Sunday 30 July 2023

Prom 19: Maxim Emelyanychev & Scottish Chamber Orchestra in Mendelssohn's Elijah

Mendelssohn: Elijah - Roderick Williams, Scottish Chamber Orchestra, SCO Chorus, Maxim Emelyanychev - BBC Proms (Photo: Chris Christodoulou)
Mendelssohn: Elijah - Roderick Williams, Scottish Chamber Orchestra, SCO Chorus, Maxim Emelyanychev - BBC Proms (Photo: Chris Christodoulou)

Mendelssohn: Elijah; Carolyn Sampson, Rowan Pierce, Helen Charlston, Andrew Staples, Roderick Williams, SCO Chorus, Scottish Chamber Orchestra, Maxim Emelyanychev; BBC Proms at the Royal Albert Hall

Emelyanychev's historically informed approach complemented by some vivid choral singing in a performance a world away from the traditional oratorio view of Mendelssohn

Conductor Maxim Emelyanychev brought Mendelssohn's Elijah with the Scottish Chamber Orchestra and SCO Chorus (chorus master Gregory Batsleer) to the Royal Albert Hall on 29 July 2023 for the BBC Proms. Roderick Williams sang Elijah with soloists Carolyn Sampson and Rowan Pierce, sopranos, Helen Charlston, mezzo-soprano, and Andrew Staples, tenor.

Whilst there are no textural or editorial problems with Elijah, Mendelssohn did leave performers with questions which need answering before performing the work, notably what language to sing it in and how many soloists to use. Mendelssohn wrote the work in German, but had the English translation in parallel and worked closely with the translator to ensure that the English worked. He knew that the premiere was in English, and would have expected any performance in England to be in the language of the audience, as was this performance.

Mendelssohn: Elijah - Helen Charlston, Rowan Pierce, Carolyn Sampson, SCO Chorus - BBC Proms (Photo: Chris Christodoulou)
Mendelssohn: Elijah - Helen Charlston, Rowan Pierce, Carolyn Sampson, SCO Chorus - BBC Proms (Photo: Chris Christodoulou)

The issue of how many soloists is more tricky. Mendelssohn would have expected a whole posse of soloists, providing the solos, duet, trio, quartets and octet, but to modern ears this leaves fine singers rather woefully underemployed. [see my article 'In search of Elijah' for more detail of the first performance] During the 20th century, the convention sprang up to perform the work with four soloists and use a semi-chorus for the ensembles. For this performance, Emelyanychev took a middle way; the first quartet and the octet were sung by semi-chorus, but the final quartet was sung by the soloists and Rowan Pierce, who sang the Youth, joined Carolyn Sampson and Helen Charlston for the Angels' trio.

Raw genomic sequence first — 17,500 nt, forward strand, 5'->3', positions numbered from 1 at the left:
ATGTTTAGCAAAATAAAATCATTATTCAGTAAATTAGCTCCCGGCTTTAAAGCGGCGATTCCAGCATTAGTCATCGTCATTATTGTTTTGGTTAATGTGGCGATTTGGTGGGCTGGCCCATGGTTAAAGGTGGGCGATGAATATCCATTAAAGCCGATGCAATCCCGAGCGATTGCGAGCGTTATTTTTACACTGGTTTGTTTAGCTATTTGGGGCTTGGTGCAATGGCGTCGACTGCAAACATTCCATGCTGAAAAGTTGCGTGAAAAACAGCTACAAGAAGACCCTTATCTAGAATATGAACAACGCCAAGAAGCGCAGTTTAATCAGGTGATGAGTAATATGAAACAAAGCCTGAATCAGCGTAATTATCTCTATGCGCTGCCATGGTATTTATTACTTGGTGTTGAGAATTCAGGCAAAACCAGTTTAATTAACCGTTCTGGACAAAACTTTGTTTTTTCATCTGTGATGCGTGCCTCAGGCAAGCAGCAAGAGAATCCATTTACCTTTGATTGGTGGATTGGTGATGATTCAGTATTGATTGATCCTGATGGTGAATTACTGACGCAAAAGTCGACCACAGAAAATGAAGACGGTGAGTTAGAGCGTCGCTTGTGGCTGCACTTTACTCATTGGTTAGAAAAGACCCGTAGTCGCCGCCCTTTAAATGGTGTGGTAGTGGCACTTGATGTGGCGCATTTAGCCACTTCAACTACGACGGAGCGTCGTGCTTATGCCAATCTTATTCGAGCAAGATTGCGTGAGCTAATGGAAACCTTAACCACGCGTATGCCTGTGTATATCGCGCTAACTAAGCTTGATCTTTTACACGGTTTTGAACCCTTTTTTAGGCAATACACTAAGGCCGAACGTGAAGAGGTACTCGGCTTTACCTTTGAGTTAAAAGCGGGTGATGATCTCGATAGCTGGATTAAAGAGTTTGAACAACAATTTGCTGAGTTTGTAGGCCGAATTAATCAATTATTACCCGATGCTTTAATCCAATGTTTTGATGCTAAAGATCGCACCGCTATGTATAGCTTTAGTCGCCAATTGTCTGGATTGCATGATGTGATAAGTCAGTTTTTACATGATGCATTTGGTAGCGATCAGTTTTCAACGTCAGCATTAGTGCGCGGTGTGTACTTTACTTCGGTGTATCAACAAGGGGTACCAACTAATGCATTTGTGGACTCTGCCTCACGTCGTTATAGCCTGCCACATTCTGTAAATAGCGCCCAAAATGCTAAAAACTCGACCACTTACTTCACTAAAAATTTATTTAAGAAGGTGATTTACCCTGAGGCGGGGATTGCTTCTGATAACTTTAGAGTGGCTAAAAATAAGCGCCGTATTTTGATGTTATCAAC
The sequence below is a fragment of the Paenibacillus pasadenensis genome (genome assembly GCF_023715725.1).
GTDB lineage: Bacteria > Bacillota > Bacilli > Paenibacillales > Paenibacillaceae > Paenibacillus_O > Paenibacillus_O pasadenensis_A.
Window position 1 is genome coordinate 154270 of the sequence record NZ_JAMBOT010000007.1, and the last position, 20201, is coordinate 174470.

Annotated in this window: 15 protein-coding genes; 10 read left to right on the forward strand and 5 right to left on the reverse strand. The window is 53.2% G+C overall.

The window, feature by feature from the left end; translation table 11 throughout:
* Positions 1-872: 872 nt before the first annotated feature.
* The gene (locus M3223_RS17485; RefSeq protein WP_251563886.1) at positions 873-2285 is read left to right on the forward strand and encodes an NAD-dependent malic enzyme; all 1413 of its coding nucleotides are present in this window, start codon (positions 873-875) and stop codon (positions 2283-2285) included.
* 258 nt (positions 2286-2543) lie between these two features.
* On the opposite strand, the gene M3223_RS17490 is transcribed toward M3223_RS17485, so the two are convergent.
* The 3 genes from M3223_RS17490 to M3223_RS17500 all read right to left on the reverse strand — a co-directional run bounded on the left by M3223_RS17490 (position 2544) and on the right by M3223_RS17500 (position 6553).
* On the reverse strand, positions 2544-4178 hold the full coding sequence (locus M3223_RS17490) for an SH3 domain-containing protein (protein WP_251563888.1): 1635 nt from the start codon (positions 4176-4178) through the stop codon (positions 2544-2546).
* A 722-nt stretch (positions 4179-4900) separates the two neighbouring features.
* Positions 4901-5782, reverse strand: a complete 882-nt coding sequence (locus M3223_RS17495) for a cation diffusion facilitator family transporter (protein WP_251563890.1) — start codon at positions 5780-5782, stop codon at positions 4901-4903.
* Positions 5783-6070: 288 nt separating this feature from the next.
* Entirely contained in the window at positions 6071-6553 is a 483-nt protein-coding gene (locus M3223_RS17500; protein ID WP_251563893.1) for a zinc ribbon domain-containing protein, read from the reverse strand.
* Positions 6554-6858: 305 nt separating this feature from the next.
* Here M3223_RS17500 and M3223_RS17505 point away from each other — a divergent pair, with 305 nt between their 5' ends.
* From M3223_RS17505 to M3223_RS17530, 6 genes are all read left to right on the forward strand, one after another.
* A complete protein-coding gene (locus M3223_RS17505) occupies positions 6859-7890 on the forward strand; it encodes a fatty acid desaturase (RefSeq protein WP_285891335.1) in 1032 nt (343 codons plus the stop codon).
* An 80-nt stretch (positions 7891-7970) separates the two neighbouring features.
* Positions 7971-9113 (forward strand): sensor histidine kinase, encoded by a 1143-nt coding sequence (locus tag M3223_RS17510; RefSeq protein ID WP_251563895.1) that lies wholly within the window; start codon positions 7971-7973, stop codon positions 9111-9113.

There was an element of middle-way about the orchestral forces too. The horns and the brass were using period instruments, the horn players surrounded by loops of tubing. Mendelssohn uses the brass to support the chorus and in the big ensembles, this change to narrower bore historic-style instruments has an important effect, lightening and removing traditional oratorio stodge. This was still a big performance, Elijah is no chamber piece, but Emelyanychev's approach was lighter and more fleet. This was much less of a dramatic monolith than some traditional performances. This was reflected in the soloists, all of whom had lyric voices.

Roderick Williams made a finely intelligent Elijah; from the outset he radiated that sense of an inner feeling of commitment to his belief and there was a warmth about him which convinced. This was the friendly, Anglican vicar sort of prophet rather than the hectoring bully that the role can sometimes become with a bigger, more dramatic voice. Williams has a definite lyric voice, and there were moments when he seemed, perhaps, half a size too small for the Royal Albert Hall. He was unable to impose his voice on the larger moments, but his sense commitment was absolute. And the converse was that his arias, 'Lord God of Abraham' and 'It is enough' were given in a movingly intimate way, with a beautiful attention to the shape of the phrases. Whilst 'Is not his word like a fire?' lacked the ultimate in fire, Williams brought admirable mobility to his voice, and throughout the evening his attention to the words was absolute.

Mendelssohn: Elijah - Roderick Williams, Scottish Chamber Orchestra - BBC Proms (Photo: Chris Christodoulou)
Mendelssohn: Elijah - Roderick Williams, Scottish Chamber Orchestra - BBC Proms (Photo: Chris Christodoulou)